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© Dynatrace

Dynatrace - August 2019

Massachusetts-based application performance management (APM) software vendor Dynatrace floated on 1 August, with shares jumping up 49 percent, helping the company - which is majority-owned by the private equity firm Thoma Bravo - to raise $570 million in its initial public offering. This valued the company at $6.7 billion.

The company had total revenues of $431 million in 2019, according to its S-1 filing, but it went from making a $9.2 million profit in 2018 to a $116.2 million loss in 2019.

The vendor plans to target the 1,500 biggest enterprises in the world as customers and intends to invest this injection of cash in repaying debt, growing its sales and marketing functions and expanding its AI-powered monitoring platform into new areas.

Slack - June 2019
© Slack

Slack - June 2019

Continuing its trajectory as one of the fastest growing enterprise technology companies of all time, the collaboration software maker Slack closed its first day of trading on the New York Stock exchange at $38.62, up 48% from its reference price. This valued the company at $21 billion, which is around three times its last private valuation.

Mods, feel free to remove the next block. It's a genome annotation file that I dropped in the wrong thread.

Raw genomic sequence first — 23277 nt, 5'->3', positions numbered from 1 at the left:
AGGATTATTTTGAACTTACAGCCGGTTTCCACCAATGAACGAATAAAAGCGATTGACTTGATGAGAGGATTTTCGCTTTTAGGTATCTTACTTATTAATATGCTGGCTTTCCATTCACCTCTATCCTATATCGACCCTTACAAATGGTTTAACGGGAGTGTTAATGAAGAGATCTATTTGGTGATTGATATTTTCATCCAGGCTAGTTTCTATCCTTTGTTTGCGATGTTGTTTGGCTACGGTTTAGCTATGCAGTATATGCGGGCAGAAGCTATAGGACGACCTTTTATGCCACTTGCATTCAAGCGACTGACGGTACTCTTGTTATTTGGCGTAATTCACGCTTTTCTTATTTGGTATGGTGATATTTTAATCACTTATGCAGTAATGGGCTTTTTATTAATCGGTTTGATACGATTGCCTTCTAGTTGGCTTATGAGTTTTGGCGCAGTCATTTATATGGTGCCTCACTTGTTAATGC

Slack pursued an unconventional direct listing, as streaming giant Spotify did to some success last year. This allows the company to avoid dealing with the cost of underwriting the IPO and the ‘lockup period’ that prevents shareholders from selling immediately after a traditional IPO. It means the firm was able to raise less money, but proves it isn't short of private capital runway at this point.

The SaaS vendor had $400 million in revenue in its last financial year at a $139 million loss.

Crowdstrike - June 2019
© Crowdstrike

Crowdstrike - June 2019

Cybersecurity vendor Crowdstrike had a mega debut on the Nasdaq, with its stock price surging by as much as 97 percent on the first day. The vendor's value rocketed to more than $11 billion, nearly four times as much as it was valued at its last funding round in June 2018.